In Credit Suisse International v Stichting Vestia Groep  EWHC 3103 (Comm), Credit Suisse International brought an action for default under an International Swaps and Derivatives Association Agreement.
The common law applied in this case as Stichting, being a limited liability foundation under Dutch law, did not fall within the definition of a company for the purposes of the Companies Act 2006.
The agreement was comprised of several transactions. It was held that three of the transactions in dispute were beyond the capacity of the defendant to enter into and were therefore invalid.
Smith J applied the strict common law approach to capacity, stating that: ‘‘At common law, if a corporation purports to make a contract that is outside its capacity, it is void ab initio, and cannot be ratified.’’
This did not, however, negate the claimant’s ability to pursue damages as the defendant had given pre-transaction representations that entering into the agreement would not exceed its capacity.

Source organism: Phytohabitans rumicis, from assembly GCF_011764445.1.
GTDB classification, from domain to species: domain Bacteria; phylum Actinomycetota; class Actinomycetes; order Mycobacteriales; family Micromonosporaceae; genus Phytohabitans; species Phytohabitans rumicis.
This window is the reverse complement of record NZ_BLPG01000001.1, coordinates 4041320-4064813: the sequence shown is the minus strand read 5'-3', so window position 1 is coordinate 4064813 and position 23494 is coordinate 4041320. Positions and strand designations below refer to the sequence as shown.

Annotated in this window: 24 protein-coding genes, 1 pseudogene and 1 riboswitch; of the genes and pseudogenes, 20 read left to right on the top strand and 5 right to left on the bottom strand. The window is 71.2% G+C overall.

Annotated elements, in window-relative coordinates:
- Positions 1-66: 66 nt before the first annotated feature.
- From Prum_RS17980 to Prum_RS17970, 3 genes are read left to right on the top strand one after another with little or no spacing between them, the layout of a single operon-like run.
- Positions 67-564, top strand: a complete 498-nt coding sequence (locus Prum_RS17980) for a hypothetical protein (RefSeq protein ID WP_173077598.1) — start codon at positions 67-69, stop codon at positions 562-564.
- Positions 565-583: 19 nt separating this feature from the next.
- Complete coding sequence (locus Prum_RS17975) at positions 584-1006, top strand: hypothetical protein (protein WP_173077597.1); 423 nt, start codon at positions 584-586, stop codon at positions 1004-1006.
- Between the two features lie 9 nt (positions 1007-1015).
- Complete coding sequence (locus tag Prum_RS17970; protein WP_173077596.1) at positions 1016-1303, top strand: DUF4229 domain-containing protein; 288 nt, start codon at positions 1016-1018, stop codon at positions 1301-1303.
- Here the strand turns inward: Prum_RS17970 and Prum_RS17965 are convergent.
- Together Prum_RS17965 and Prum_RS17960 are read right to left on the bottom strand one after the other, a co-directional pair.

In Haugesund & Narvik v Depfa Bank  EWCA Civ 579, two Norwegian local authorities entered into a loan agreement with a bank, constructed in the form of SWAP deals.
The local authorities lacked the capacity to enter into the agreement and the Court of Appeal held that the loan agreements were void. The bank was left with no remedy.
In this case, no representations as to capacity had been given by the local authorities.
The reasoning in Stichting and Haugesund may be of particular interest to English local authorities, particularly in so far as they suggest that entities whose capacity is limited by statute or their constitutions could utilise the common law to avoid contracts to which they no longer wish to be a party.
This analysis was affirmed in Hazell v Hammersmith  2 AC 1, which nullified interest rate SWAP agreements entered into by several local authorities with a number of banks.
The agreements were held to be beyond the power given to local authorities by Parliament and thus ultra vires and void.
Extra care should, therefore, be taken to check the constitution of these entities prior to any transaction as any lack of capacity would appear to give them a licence to avoid contracts entered into ultra vires and escape their obligations, at a time of their choosing.
This article was written by David Hirschman.
For more information contact David on +44 (0)20 7203 5289 or firstname.lastname@example.org